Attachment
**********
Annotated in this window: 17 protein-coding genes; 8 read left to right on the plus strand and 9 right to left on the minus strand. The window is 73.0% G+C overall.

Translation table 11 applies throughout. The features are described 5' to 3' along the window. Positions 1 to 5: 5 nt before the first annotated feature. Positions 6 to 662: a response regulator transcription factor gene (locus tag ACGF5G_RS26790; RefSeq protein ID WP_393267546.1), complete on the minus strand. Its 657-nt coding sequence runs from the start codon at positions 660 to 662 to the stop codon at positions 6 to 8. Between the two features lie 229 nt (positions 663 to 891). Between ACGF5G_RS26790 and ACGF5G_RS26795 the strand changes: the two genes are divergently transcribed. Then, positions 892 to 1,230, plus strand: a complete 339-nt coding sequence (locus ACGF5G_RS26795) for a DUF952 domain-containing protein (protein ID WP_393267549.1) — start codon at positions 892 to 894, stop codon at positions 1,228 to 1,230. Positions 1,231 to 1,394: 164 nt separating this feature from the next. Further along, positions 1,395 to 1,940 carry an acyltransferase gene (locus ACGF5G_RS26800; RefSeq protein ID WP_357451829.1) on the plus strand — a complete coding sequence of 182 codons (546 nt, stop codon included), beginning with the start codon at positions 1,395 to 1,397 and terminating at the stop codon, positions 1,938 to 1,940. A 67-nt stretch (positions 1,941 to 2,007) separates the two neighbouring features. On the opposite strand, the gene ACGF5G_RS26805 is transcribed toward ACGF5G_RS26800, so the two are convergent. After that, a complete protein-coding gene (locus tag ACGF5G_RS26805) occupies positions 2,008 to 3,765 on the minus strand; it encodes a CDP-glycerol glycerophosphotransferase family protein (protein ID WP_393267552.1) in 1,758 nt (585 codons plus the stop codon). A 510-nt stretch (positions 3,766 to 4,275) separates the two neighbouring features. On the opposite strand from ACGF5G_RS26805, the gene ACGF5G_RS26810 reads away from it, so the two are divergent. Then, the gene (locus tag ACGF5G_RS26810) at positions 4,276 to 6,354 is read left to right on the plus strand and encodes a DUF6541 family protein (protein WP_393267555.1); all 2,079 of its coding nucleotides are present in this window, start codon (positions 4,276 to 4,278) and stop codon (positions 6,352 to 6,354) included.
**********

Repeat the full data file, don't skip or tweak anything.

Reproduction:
Annotated in this window: 17 protein-coding genes; 8 read left to right on the plus strand and 9 right to left on the minus strand. The window is 73.0% G+C overall.

Translation table 11 applies throughout. The features are described 5' to 3' along the window. Positions 1 to 5: 5 nt before the first annotated feature. Positions 6 to 662: a response regulator transcription factor gene (locus tag ACGF5G_RS26790; RefSeq protein ID WP_393267546.1), complete on the minus strand. Its 657-nt coding sequence runs from the start codon at positions 660 to 662 to the stop codon at positions 6 to 8. Between the two features lie 229 nt (positions 663 to 891). Between ACGF5G_RS26790 and ACGF5G_RS26795 the strand changes: the two genes are divergently transcribed. Then, positions 892 to 1,230, plus strand: a complete 339-nt coding sequence (locus ACGF5G_RS26795) for a DUF952 domain-containing protein (protein ID WP_393267549.1) — start codon at positions 892 to 894, stop codon at positions 1,228 to 1,230. Positions 1,231 to 1,394: 164 nt separating this feature from the next. Further along, positions 1,395 to 1,940 carry an acyltransferase gene (locus ACGF5G_RS26800; RefSeq protein ID WP_357451829.1) on the plus strand — a complete coding sequence of 182 codons (546 nt, stop codon included), beginning with the start codon at positions 1,395 to 1,397 and terminating at the stop codon, positions 1,938 to 1,940. A 67-nt stretch (positions 1,941 to 2,007) separates the two neighbouring features. On the opposite strand, the gene ACGF5G_RS26805 is transcribed toward ACGF5G_RS26800, so the two are convergent. After that, a complete protein-coding gene (locus tag ACGF5G_RS26805) occupies positions 2,008 to 3,765 on the minus strand; it encodes a CDP-glycerol glycerophosphotransferase family protein (protein ID WP_393267552.1) in 1,758 nt (585 codons plus the stop codon). A 510-nt stretch (positions 3,766 to 4,275) separates the two neighbouring features. On the opposite strand from ACGF5G_RS26805, the gene ACGF5G_RS26810 reads away from it, so the two are divergent. Then, the gene (locus tag ACGF5G_RS26810) at positions 4,276 to 6,354 is read left to right on the plus strand and encodes a DUF6541 family protein (protein WP_393267555.1); all 2,079 of its coding nucleotides are present in this window, start codon (positions 4,276 to 4,278) and stop codon (positions 6,352 to 6,354) included.